Two red sprites, transient optical phenomena appearing as luminous reddish-orange flashes, have been recorded over the Czech Republic on April 4, 2018, marking the early beginning of 2018 sprite season in the northern hemisphere.
Lucky photographer this season was again well known Martin Popek who captured them above storms over western Czeckia on April 4 below Pleiades star cluster:
Because sprites are associated with thunderstorms, they tend to occur in late spring and summer. However, western and central Europe recorded more than 100 000 lightning strikes over the past 48 hours. It was enough to produce sprites and allow us to photograph them.
"Sprites are a true space weather phenomenon," lightning scientist Oscar van der Velde of the Technical University of Catalonia in Spain explained. "They develop in mid-air around 80 km [50 miles] altitude, growing in both directions, first down, then up. This happens when a fierce lightning bolt draws lots of charge from a cloud near Earth's surface. Electric fields [shoot] to the top of Earth's atmosphere – and the result is a sprite. The entire process takes about 20 milliseconds."
Sprites have been observed since the 1800s, though rarely visible from the ground. Aircraft pilots began reporting sightings of sprites in the 1950s and '60s, but they were not formally identified until 1989 when the Space Shuttle (STS-34) recorded the flashes as it passed over a thunderstorm in northern Australia.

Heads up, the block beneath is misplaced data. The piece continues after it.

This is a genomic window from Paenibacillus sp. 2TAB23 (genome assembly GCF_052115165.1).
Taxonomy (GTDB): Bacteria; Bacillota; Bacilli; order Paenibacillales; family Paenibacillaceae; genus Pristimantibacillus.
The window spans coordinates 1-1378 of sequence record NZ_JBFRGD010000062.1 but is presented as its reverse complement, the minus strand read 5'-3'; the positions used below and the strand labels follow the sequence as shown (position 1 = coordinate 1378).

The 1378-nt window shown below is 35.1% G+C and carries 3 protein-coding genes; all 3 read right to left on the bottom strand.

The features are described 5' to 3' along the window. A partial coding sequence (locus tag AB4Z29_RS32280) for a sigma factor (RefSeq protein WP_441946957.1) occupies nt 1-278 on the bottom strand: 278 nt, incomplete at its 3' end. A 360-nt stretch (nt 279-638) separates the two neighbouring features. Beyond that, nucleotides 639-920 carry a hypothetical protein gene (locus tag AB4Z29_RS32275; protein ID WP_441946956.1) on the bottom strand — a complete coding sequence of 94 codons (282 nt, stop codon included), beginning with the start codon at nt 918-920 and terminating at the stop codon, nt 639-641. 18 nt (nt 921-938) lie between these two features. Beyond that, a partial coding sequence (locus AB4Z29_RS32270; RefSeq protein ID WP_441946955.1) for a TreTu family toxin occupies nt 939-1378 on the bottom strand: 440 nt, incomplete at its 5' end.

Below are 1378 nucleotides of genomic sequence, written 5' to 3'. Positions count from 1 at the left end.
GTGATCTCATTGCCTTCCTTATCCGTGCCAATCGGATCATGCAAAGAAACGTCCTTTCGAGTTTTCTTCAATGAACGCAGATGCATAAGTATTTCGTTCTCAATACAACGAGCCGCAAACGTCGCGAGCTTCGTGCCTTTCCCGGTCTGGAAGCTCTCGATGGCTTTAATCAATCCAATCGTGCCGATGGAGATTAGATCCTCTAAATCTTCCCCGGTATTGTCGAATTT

Sprites and other phenomena, including elves – that bring a millisecond flash of light that fills the entire night sky within a 100 kilometer (62 miles) radius of the associated lightning strike – are generating much interest because of their strong electric fields and electromagnetic pulses that may interact with the Earth's ionosphere and magnetosphere.
A group of scientists, along with help from Japan's NHK television, sought sprites regularly for two weeks in the summer of 2011 and captured it on film. Video credit: NHK.
Sprite lightning in slow motion
Video credit: H. H. C. Stenbaek-Nielsen (U. Alaska, Fairbanks), DARPA, NSF.
Some studies has shown that some lightning strikes might be associated with terrestrial gamma-ray flashes (TGFs), intense explosions of gamma rays lasting only about one millisecond that are emitted into space from the upper atmosphere. Scientists believe electrons traveling at nearly the speed of light scatter off atoms and decelerate just above thunderclouds, emitting TGFs.
Featured image: Red sprites over western Czeckia on April 4, 2018. Credit: Martin Popek
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